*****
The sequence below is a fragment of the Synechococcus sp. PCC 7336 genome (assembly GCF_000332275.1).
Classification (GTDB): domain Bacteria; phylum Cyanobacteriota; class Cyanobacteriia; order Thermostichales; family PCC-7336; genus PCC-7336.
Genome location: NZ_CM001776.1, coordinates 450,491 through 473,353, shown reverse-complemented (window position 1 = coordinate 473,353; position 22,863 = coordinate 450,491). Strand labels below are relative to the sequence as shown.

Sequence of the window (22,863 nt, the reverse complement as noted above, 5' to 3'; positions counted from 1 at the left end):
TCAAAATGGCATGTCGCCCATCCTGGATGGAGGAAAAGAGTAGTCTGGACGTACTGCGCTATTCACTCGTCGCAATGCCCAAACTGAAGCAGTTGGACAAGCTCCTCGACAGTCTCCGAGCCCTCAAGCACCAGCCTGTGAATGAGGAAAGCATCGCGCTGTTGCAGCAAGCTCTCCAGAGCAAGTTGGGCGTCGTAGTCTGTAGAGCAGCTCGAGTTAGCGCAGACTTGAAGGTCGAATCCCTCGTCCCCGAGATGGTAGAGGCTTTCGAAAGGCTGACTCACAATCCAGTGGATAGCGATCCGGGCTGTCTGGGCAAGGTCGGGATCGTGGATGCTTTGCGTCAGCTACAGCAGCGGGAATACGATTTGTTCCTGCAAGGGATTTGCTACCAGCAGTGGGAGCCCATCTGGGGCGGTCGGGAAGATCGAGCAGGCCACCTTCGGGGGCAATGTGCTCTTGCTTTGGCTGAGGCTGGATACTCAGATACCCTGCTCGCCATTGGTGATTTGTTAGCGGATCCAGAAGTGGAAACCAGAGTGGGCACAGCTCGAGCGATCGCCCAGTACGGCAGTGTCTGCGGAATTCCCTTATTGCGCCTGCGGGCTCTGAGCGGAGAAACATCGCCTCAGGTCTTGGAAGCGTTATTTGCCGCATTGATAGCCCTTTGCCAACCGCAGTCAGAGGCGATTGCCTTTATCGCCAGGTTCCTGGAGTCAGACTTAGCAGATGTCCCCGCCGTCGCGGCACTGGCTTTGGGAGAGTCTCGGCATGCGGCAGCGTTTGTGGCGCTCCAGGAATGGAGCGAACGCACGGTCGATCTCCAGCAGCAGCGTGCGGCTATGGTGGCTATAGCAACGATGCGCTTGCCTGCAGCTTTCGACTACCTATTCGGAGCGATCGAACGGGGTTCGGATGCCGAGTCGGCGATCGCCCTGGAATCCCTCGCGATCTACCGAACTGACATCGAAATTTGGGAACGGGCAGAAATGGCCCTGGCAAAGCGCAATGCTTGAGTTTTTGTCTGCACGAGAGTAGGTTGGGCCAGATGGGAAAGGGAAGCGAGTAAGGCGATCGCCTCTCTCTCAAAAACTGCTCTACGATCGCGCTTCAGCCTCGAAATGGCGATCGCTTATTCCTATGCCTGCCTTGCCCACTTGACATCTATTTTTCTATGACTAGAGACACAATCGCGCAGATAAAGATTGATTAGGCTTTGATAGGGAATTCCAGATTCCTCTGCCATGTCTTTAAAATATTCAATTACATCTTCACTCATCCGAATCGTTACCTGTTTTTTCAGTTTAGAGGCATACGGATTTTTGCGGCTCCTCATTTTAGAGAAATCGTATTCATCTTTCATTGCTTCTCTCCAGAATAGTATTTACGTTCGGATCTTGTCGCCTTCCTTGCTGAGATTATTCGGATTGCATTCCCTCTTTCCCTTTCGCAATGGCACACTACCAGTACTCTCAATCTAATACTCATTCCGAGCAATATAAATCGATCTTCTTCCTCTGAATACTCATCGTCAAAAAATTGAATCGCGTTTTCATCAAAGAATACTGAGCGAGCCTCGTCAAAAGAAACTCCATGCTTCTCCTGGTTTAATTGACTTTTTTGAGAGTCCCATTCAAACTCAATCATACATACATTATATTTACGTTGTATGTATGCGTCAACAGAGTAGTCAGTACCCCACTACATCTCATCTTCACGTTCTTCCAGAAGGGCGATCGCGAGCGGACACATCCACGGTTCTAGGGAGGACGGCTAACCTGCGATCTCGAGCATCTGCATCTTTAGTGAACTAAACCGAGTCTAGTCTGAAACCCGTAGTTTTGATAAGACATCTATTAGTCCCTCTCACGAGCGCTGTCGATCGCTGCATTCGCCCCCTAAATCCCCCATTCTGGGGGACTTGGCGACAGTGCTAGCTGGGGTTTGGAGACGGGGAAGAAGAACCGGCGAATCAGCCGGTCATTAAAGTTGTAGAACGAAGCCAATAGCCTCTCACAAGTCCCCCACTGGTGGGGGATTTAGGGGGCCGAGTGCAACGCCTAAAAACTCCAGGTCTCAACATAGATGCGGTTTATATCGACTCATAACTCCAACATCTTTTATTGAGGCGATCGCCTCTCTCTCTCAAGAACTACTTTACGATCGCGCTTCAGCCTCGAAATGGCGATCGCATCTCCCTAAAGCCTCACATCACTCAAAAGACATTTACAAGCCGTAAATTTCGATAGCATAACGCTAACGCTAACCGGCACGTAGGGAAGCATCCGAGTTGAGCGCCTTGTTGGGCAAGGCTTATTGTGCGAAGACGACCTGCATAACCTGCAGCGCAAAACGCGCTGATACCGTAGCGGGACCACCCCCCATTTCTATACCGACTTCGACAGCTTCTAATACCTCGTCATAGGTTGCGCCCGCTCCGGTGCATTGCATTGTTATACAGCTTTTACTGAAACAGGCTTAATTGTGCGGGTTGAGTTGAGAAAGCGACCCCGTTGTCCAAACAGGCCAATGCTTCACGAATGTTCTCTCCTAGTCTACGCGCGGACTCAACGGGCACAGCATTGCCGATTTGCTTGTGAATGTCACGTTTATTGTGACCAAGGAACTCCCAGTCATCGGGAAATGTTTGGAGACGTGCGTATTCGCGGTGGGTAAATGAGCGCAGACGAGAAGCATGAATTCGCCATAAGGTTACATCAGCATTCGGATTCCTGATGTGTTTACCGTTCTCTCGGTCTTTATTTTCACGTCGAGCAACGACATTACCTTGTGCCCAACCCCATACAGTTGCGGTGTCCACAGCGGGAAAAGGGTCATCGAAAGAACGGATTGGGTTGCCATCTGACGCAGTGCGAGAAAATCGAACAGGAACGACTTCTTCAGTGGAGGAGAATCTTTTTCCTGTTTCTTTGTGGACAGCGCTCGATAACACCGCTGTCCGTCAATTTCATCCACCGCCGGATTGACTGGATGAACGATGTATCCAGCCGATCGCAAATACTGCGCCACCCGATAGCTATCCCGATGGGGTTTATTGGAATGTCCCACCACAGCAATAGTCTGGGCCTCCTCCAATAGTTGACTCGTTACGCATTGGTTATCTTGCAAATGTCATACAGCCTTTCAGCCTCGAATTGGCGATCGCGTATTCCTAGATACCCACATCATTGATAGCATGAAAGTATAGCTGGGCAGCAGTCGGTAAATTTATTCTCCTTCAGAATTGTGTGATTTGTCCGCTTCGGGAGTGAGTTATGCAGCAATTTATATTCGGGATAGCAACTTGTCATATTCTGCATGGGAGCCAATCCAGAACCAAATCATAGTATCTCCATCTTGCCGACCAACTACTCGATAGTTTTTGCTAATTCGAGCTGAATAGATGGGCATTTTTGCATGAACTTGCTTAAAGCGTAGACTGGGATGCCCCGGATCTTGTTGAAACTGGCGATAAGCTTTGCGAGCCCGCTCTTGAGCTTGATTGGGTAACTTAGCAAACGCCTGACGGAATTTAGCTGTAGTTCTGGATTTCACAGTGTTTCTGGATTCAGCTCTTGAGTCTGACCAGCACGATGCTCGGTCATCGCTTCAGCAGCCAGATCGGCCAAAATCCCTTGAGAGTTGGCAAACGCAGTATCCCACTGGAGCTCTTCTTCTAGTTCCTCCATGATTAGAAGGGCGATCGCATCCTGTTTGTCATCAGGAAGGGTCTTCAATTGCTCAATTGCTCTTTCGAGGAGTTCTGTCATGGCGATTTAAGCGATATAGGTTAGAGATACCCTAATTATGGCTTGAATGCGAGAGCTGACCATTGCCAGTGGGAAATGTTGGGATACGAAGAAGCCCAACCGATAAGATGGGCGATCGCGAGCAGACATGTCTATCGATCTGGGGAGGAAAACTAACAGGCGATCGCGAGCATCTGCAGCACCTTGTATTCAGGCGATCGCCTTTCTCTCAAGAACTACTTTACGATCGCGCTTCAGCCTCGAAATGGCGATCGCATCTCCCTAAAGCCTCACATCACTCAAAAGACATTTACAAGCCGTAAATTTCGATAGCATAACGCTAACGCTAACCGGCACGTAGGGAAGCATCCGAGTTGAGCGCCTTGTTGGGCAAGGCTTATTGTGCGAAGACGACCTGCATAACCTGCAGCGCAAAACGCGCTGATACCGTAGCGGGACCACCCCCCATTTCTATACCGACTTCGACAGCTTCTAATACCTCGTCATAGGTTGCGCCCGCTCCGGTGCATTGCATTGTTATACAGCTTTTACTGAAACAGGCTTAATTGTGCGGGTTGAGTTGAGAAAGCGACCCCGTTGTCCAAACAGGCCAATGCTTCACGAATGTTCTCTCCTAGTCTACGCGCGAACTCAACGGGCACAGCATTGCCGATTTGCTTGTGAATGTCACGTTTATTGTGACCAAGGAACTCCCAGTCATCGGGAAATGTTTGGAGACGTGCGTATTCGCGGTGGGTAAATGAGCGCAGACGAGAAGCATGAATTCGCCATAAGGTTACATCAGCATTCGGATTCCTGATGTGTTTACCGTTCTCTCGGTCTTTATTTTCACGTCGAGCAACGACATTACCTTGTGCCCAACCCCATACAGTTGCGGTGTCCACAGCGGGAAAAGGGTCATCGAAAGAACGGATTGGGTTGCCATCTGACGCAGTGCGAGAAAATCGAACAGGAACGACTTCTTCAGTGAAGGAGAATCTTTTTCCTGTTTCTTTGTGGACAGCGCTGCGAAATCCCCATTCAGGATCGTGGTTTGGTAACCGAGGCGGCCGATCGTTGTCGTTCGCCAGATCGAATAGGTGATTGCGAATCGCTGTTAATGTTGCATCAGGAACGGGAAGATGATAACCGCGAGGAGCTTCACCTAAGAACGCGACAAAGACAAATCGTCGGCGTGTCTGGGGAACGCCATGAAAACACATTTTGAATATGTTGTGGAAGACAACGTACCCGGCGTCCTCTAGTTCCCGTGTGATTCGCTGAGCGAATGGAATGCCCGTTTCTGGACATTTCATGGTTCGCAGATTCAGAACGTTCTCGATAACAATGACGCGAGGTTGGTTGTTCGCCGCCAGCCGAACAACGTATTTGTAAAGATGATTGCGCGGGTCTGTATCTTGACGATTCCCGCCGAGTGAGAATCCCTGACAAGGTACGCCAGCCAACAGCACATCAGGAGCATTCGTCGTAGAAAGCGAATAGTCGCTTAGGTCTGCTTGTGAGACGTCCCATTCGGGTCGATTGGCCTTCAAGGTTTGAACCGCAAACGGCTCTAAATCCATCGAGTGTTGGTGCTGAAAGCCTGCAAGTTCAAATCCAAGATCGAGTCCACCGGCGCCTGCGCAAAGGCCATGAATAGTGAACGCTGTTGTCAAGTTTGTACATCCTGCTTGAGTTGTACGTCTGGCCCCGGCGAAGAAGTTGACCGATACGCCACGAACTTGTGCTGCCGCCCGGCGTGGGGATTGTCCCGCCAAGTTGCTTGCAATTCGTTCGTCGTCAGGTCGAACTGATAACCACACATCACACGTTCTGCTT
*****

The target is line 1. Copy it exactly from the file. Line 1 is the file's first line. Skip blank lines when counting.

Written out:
The sequence below is a fragment of the Synechococcus sp. PCC 7336 genome (assembly GCF_000332275.1).